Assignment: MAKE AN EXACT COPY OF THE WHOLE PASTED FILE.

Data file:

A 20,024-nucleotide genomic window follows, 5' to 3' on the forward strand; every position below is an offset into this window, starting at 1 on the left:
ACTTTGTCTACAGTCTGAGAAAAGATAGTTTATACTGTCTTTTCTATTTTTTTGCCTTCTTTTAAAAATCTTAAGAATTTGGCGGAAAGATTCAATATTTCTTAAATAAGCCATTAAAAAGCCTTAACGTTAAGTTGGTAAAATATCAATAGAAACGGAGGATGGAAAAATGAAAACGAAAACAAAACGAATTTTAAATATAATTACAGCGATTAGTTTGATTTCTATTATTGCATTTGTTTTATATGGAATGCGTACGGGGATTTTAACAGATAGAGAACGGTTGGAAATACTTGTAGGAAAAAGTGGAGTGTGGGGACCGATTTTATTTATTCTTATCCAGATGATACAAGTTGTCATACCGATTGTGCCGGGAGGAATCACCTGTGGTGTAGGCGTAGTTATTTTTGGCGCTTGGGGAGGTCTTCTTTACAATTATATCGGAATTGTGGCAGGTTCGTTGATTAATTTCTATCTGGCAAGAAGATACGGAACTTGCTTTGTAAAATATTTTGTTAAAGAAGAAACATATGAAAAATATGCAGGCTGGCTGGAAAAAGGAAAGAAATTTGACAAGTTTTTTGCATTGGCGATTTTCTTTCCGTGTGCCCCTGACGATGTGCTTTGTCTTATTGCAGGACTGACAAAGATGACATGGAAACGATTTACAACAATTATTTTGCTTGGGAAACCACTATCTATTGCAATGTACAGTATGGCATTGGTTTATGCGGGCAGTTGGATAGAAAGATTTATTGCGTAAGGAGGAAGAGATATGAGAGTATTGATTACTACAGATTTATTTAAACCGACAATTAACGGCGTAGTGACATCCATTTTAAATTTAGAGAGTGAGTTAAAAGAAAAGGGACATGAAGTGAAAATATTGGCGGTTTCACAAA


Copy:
A 20,024-nucleotide genomic window follows, 5' to 3' on the forward strand; every position below is an offset into this window, starting at 1 on the left:
ACTTTGTCTACAGTCTGAGAAAAGATAGTTTATACTGTCTTTTCTATTTTTTTGCCTTCTTTTAAAAATCTTAAGAATTTGGCGGAAAGATTCAATATTTCTTAAATAAGCCATTAAAAAGCCTTAACGTTAAGTTGGTAAAATATCAATAGAAACGGAGGATGGAAAAATGAAAACGAAAACAAAACGAATTTTAAATATAATTACAGCGATTAGTTTGATTTCTATTATTGCATTTGTTTTATATGGAATGCGTACGGGGATTTTAACAGATAGAGAACGGTTGGAAATACTTGTAGGAAAAAGTGGAGTGTGGGGACCGATTTTATTTATTCTTATCCAGATGATACAAGTTGTCATACCGATTGTGCCGGGAGGAATCACCTGTGGTGTAGGCGTAGTTATTTTTGGCGCTTGGGGAGGTCTTCTTTACAATTATATCGGAATTGTGGCAGGTTCGTTGATTAATTTCTATCTGGCAAGAAGATACGGAACTTGCTTTGTAAAATATTTTGTTAAAGAAGAAACATATGAAAAATATGCAGGCTGGCTGGAAAAAGGAAAGAAATTTGACAAGTTTTTTGCATTGGCGATTTTCTTTCCGTGTGCCCCTGACGATGTGCTTTGTCTTATTGCAGGACTGACAAAGATGACATGGAAACGATTTACAACAATTATTTTGCTTGGGAAACCACTATCTATTGCAATGTACAGTATGGCATTGGTTTATGCGGGCAGTTGGATAGAAAGATTTATTGCGTAAGGAGGAAGAGATATGAGAGTATTGATTACTACAGATTTATTTAAACCGACAATTAACGGCGTAGTGACATCCATTTTAAATTTAGAGAGTGAGTTAAAAGAAAAGGGACATGAAGTGAAAATATTGGCGGTTTCACAAA